I’ll get the preliminaries out of the way first… here is how to pronounce “Gyeongbokgung”, only you must say it about 300% faster to sound convincing!)
Seoul, South Korea, is dotted with royal palaces that have been built (and rebuilt) throughout the country’s turbulent history. The Joseon Dynasty left five grand palaces near the heart of the city, the greatest of which is Gyeongbukgung, originally built in the late 1300’s. Since then, it’s been badly damaged or even largely destroyed at least four times, most recently during the Japanese occupation of Korea in 1911.
But, it stands today after being reconstructed once more as part of an ongoing 40-year (!) building project to restore the site to its former status, which once included over three hundred buildings.
We were able to visit Gyeongbukgung accompanied by a native South Korean guide who had an excellent command of both S. Korean history and architecture, as well as the English language. (Thank goodness!)
The palace is located in the heart of Seoul, protected by guards in full military regalia, and opens into a series of gates and courtyards that are quite immense.
As you can see, we didn’t exactly have the place to ourselves… Gyeongbukgung is quite the tourist destination for Korean and international travelers, and the main entrances and courtyards were quite busy. (Best time to visit: early morning.)
However, once you work your way past the entrances and into the main grounds, the 50+ acres of natural environments and historical buildings offer plenty of room to move about, and it doesn’t feel nearly as crowded.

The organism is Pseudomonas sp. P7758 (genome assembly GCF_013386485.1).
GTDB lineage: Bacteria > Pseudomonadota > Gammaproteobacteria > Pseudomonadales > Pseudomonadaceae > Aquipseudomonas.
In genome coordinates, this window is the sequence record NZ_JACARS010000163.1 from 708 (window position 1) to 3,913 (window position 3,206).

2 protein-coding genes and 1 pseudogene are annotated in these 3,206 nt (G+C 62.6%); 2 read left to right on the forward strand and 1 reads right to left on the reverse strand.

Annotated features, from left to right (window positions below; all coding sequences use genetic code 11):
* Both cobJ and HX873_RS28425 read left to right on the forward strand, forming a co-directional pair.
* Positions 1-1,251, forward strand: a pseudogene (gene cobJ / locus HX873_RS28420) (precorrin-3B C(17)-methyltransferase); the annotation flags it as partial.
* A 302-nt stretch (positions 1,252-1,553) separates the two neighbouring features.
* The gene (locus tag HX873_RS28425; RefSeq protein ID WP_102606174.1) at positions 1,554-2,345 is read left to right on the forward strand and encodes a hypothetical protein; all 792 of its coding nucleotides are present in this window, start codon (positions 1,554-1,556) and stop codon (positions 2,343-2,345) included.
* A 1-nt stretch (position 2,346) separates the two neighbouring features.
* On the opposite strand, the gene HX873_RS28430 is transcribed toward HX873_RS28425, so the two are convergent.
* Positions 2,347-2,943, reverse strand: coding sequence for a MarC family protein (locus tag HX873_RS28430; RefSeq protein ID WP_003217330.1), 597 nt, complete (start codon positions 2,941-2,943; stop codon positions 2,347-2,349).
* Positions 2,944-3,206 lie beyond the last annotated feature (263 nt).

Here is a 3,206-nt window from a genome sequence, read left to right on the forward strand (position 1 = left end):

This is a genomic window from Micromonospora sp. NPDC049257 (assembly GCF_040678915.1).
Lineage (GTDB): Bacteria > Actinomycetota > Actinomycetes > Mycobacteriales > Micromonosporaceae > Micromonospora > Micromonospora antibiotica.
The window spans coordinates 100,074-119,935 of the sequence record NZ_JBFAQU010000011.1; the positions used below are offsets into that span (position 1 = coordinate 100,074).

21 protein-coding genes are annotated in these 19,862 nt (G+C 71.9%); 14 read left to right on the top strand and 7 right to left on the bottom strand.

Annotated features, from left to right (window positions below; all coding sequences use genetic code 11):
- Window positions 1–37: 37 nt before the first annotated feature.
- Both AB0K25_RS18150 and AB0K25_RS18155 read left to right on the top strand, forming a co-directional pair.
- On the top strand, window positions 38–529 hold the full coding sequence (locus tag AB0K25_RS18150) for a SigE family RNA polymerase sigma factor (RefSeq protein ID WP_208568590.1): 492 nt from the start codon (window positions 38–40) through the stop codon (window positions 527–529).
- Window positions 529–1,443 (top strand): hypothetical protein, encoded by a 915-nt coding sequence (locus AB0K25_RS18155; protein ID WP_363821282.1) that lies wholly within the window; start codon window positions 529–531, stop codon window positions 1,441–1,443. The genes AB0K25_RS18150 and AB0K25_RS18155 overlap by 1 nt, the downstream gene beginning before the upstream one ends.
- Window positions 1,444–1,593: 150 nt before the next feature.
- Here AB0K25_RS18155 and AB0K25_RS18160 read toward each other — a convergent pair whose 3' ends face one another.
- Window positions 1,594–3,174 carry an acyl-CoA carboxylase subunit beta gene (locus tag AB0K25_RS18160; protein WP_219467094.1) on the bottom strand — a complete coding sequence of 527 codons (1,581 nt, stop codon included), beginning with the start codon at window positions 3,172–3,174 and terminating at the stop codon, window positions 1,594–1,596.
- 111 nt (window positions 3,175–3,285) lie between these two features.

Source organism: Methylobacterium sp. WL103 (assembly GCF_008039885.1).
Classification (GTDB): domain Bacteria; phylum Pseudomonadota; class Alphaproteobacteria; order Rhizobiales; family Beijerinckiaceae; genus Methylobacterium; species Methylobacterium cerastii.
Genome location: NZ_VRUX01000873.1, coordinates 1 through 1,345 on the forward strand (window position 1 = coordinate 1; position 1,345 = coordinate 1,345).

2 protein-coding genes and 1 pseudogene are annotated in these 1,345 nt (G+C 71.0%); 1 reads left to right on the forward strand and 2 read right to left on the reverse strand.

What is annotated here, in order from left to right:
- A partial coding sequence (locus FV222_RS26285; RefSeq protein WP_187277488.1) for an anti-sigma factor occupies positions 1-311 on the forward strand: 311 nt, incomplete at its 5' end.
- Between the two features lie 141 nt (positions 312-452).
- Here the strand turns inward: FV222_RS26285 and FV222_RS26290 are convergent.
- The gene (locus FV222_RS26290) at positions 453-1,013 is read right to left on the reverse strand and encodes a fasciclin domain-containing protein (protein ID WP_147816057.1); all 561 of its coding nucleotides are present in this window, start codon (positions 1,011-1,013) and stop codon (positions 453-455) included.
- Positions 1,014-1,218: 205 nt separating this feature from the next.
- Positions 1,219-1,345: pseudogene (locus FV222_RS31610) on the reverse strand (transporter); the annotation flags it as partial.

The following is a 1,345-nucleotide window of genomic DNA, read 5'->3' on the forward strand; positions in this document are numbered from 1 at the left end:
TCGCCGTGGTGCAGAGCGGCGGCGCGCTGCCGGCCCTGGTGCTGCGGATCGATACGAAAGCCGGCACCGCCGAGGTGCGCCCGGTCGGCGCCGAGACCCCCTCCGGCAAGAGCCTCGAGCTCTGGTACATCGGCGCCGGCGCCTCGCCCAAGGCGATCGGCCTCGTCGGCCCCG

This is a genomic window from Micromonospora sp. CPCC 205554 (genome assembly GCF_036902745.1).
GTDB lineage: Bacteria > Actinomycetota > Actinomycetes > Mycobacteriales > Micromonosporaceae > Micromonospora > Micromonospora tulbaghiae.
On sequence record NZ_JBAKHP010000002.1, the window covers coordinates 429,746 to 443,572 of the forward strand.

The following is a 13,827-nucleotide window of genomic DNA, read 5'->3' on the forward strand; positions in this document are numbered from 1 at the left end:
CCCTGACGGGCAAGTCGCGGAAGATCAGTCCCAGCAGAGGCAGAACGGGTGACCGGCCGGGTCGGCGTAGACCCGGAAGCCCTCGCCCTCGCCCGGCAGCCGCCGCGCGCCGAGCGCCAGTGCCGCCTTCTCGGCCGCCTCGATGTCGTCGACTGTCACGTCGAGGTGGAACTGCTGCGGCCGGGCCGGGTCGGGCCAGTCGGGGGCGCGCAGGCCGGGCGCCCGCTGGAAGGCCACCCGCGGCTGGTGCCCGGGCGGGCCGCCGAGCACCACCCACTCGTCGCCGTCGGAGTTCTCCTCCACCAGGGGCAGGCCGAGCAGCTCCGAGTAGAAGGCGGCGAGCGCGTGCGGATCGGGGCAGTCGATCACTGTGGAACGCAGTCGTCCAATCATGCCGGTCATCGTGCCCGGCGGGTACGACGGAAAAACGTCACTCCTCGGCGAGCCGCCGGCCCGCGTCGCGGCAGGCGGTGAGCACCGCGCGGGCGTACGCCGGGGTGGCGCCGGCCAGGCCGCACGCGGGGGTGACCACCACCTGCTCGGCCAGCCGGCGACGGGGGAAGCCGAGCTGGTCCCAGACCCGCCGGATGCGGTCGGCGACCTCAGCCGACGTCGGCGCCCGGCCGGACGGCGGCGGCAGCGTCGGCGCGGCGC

Some of the most beautiful areas were the garden landscapes, like this (described to us as “the King’s backyard”):
Historic Korean architecture certainly has some resemblances to other Asian building traditions, but also has enough of its own characteristics as to be truly unique.
Most of the buildings in Gyeongbukgung are free-standing and single-purpose, with larger walking areas surrounding them, so the site is not overwhelmed by any single particular edifice.
The King’s throne room is a building like this, set by itself, with one of the most spacious interiors. It makes for an extremely impressive sight, and each attribute of the layout has its own unique significance.
The area set apart for Gyeongbukgung is shared with two museums featuring the national South Korean culture and folk traditions, and it wouldn’t be hard to spend at least half a day exploring the area.
The Korean people and government have made it a major priority to invest in restoring these historic landmarks, and they represent some of the most unique artifacts of their country. If you are in Seoul for a short visit or an extended stay, you should find easy access to Gyeongbukgung via the subway system (orange line) and consider it highly recommended!